3 Techniques to Avoid Getting Overwhelmed

Happy Healthy Nonprofit Book CoverGuest bloggers Beth Kanter & Aliza Sherman wrote The Happy, Healthy Nonprofit, a must read for communicators & fundraisers.

If there is one thing we can agree on, it is that that last quarter was especially stressful. Not just the usual hectic workload of year-end campaigns, but a difficult election season—a combination that has left many nonprofit communications professional feeling overwhelmed and

For many of us, the holiday vacation time probably did not come fast enough. We all probably enjoyed a nice reprieve from deadlines, tasks, and deliverables. And, after taking a break, it is hard to get back into the swing of things.

One thing we do know for sure, this will be the year that we will absolutely have to exercise our resilience muscles in order to do our best work and not get slowed down. In our book, The Happy Healthy Nonprofit: Strategies for Impact Without Burnout, we discuss ways that nonprofit professionals can use at work and avoid the stress of competing priorities. Here are three techniques to put to work right now:

1) Set Boundaries

There are times when you need to stand firm and protect yourself in order to be productive. Setting boundaries is about making clear choices and priorities and standing firm to defend the space and time you need to recharge.

Saying “No” more to requests that take up your time can be challenging in the workplace. You can’t always say “No” to your boss or board. But you can draw some clear lines to know when your workload is going overboard, and you need to bring it up to your superiors to make some reasonable adjustments.

Wendy Harman, formerly the director of Information Management and Situational Awareness at the Red Cross and a White House Presidential Innovation Fellow, uses an accountability buddy to stay on track with boundary setting. She and a friend speak weekly for 10 minutes to check on how their boundary setting is going. The conversation helps them both become more aware of where they are overloaded at work or even in their personal lives.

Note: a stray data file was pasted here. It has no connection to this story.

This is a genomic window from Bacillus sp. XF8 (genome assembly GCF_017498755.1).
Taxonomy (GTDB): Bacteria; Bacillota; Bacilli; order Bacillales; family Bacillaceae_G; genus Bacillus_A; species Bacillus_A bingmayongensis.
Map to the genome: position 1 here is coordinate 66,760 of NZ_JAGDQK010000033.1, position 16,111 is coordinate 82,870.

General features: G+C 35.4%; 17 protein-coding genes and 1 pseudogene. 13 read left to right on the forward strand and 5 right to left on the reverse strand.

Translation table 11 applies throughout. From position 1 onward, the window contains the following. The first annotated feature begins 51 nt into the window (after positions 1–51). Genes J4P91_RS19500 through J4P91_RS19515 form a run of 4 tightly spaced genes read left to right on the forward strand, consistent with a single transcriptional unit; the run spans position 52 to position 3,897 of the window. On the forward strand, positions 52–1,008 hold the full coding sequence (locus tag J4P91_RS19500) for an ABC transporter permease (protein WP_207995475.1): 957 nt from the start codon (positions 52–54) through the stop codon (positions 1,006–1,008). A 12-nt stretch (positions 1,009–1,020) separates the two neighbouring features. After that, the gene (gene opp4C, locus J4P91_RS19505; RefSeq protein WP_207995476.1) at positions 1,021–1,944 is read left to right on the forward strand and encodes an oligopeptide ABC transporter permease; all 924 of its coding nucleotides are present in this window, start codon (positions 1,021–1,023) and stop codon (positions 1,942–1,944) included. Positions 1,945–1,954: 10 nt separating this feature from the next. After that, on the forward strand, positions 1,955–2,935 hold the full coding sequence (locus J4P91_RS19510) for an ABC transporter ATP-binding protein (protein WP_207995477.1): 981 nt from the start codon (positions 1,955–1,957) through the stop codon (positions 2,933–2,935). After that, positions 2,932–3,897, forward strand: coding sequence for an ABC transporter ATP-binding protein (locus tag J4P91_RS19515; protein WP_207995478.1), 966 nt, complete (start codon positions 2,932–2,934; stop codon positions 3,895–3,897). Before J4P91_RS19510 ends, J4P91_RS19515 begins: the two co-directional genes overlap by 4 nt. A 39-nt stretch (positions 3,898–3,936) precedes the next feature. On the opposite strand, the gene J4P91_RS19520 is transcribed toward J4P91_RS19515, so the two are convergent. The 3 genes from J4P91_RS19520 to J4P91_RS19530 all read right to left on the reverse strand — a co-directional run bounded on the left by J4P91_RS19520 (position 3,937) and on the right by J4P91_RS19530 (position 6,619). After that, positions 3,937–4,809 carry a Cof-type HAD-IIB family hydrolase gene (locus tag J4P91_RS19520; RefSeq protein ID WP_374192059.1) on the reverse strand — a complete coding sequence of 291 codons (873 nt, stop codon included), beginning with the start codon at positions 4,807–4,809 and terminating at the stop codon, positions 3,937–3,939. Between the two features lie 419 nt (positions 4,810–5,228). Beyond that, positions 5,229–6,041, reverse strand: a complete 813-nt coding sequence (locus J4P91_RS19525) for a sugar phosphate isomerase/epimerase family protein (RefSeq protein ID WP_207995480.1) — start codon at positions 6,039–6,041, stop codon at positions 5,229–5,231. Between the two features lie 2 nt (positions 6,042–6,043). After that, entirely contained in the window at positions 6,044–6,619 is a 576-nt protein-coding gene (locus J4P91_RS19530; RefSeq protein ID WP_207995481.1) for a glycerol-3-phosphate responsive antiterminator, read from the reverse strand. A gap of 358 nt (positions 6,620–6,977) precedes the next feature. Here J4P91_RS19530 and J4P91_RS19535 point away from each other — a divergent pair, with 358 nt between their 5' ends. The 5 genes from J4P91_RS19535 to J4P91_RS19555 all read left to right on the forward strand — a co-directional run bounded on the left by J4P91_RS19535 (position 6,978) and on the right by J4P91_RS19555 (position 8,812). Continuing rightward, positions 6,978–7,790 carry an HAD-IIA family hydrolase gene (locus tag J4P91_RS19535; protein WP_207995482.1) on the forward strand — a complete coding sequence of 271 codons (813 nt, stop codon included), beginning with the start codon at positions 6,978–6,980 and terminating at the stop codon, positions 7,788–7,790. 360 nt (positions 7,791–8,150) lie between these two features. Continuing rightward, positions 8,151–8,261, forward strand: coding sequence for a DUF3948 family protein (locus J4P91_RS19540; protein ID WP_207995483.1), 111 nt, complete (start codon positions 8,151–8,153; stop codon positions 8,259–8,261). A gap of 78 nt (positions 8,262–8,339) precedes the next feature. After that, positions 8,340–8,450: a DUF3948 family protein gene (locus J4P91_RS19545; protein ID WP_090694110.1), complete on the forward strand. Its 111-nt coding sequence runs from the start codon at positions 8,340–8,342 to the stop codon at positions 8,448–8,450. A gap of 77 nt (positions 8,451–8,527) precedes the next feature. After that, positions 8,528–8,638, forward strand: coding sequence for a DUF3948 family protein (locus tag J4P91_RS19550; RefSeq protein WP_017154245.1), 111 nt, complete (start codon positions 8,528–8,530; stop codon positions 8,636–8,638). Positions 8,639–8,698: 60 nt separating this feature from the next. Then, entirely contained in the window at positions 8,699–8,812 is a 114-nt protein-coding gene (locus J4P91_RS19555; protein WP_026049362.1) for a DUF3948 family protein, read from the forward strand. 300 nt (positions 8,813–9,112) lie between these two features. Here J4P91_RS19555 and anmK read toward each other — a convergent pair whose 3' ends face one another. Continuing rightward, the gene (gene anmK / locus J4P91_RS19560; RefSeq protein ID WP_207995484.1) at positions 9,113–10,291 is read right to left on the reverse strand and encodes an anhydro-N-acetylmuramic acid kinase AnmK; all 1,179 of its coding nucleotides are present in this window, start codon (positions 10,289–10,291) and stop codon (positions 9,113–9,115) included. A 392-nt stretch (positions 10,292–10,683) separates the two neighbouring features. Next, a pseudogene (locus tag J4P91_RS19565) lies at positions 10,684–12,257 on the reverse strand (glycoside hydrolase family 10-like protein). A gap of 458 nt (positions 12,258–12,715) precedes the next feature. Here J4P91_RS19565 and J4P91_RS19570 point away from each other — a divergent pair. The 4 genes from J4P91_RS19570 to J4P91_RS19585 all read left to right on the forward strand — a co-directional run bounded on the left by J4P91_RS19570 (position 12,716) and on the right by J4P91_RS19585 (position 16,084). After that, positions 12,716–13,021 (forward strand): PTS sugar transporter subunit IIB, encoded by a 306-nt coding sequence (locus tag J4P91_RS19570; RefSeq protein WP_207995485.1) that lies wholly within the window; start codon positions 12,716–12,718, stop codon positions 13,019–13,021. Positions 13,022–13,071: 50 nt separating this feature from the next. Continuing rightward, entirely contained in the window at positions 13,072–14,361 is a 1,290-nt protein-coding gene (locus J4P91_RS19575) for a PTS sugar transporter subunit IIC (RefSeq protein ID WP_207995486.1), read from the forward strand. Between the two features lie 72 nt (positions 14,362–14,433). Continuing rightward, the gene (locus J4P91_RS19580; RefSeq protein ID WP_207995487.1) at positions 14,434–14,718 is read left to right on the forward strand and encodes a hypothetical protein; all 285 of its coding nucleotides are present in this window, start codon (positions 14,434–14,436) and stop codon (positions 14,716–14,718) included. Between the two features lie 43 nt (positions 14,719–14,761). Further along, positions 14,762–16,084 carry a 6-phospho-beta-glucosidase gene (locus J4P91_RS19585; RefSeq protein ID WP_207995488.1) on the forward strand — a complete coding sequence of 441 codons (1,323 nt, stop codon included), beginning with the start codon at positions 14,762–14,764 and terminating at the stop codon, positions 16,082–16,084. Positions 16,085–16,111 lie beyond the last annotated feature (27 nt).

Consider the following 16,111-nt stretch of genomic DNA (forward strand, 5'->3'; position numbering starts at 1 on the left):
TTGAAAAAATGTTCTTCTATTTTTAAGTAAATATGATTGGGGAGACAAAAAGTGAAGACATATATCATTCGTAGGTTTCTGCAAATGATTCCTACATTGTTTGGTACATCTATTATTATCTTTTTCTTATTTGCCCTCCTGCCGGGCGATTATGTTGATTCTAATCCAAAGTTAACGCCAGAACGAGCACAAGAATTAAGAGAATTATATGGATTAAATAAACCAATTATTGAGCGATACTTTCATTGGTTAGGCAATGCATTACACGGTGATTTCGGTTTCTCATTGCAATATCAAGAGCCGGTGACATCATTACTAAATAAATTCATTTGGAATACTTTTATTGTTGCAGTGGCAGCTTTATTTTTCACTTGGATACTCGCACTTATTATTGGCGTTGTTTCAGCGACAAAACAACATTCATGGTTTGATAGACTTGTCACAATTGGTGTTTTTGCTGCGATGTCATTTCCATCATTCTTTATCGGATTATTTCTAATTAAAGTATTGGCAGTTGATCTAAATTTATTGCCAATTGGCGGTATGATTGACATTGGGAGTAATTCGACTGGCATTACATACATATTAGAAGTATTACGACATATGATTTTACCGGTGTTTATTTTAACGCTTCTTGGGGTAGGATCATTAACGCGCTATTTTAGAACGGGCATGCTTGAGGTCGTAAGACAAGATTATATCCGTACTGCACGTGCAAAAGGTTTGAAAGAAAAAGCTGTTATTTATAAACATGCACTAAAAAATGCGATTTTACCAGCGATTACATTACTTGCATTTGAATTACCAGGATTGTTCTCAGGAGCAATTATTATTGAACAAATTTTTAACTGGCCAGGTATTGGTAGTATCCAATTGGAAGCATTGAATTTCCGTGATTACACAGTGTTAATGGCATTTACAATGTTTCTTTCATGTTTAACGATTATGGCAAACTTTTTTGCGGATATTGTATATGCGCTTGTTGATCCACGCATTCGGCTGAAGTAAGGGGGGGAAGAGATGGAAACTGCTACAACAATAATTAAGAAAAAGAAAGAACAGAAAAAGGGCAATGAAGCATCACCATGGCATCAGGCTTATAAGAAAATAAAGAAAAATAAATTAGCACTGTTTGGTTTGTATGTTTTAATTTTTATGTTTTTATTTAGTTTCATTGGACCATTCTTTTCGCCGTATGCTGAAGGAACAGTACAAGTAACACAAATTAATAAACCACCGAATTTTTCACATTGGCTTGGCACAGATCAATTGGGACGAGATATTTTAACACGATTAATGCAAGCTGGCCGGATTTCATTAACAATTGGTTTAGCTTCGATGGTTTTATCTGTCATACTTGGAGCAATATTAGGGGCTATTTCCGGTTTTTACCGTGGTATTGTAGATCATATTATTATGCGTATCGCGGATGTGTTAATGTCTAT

2) Work to Your Energy

Knowing the peaks and valleys of your energy at work can help you identify the best times to be working on the more challenging assignments and when to do lighter tasks until your energy rises again. Get to know your Ultradian Rhythms, the natural rhythms of your body and brain that repeat throughout the day. These differ from your Circadian Rhythms that rise and fall with light and dark, and dictate your sleep cycles.

“I take breaks to stretch my eyes and body every 90 to 120 minutes,” says Cheryl Contee, CEO of Fission Strategy, who applies techniques to work with, not against, her Ultradian Rhythms. She learned this technique from the book The Way We’re Working Isn’t Working by Tony Schwartz. Schwartz explains that our brains can only focus for 90 to 120 minutes before it needs a break for ten to twenty minutes.

An effective way to manage your energy is to design your workday based around those rhythms. While you may not have complete control of your daily calendar, being aware of your energy flows and trying to plan out your work tasks to align with those cycles can make you more productive.

3) Unplug Regularly

If you are around other people, especially in conversation with others, turn off your smartphone. Don’t succumb to “Technoference,” the distraction and relationship interference one experiences from looking at one’s devices instead of focusing on the person or people in front of them.

Try a digital detox by disconnecting completely from your electronics for any extended amount of time. Start by simply turning off your smartphone or mobile device in the evenings after work or on the weekends. Build up to entire weekends or make sure to leave devices in the car when you’re going out to eat or attending an event. Any deliberate and consistent amount of time away from technology will improve your ability to focus and relax.

By giving your brain and body essential downtime throughout the day and workweek, you are replenishing your much-needed energy to be happier, healthier and more productive.

Beth KanterBeth Kanter @kanter was named one of the most influential women in technology by Fast Company and is the award-winning author of The Networked Nonprofit books. She is an internationally-acclaimed master trainer and speaker.


Aliza Sherman Aliza Sherman @alizasherman is a web and social media pioneer; founder of Cybergrrl, Inc., the first women-owned, full-service Internet company; and Webgrrls International, the first Internet networking organization for women. She is a motivational keynote speaker and the author of eleven books, including Social Media Engagement for Dummies.

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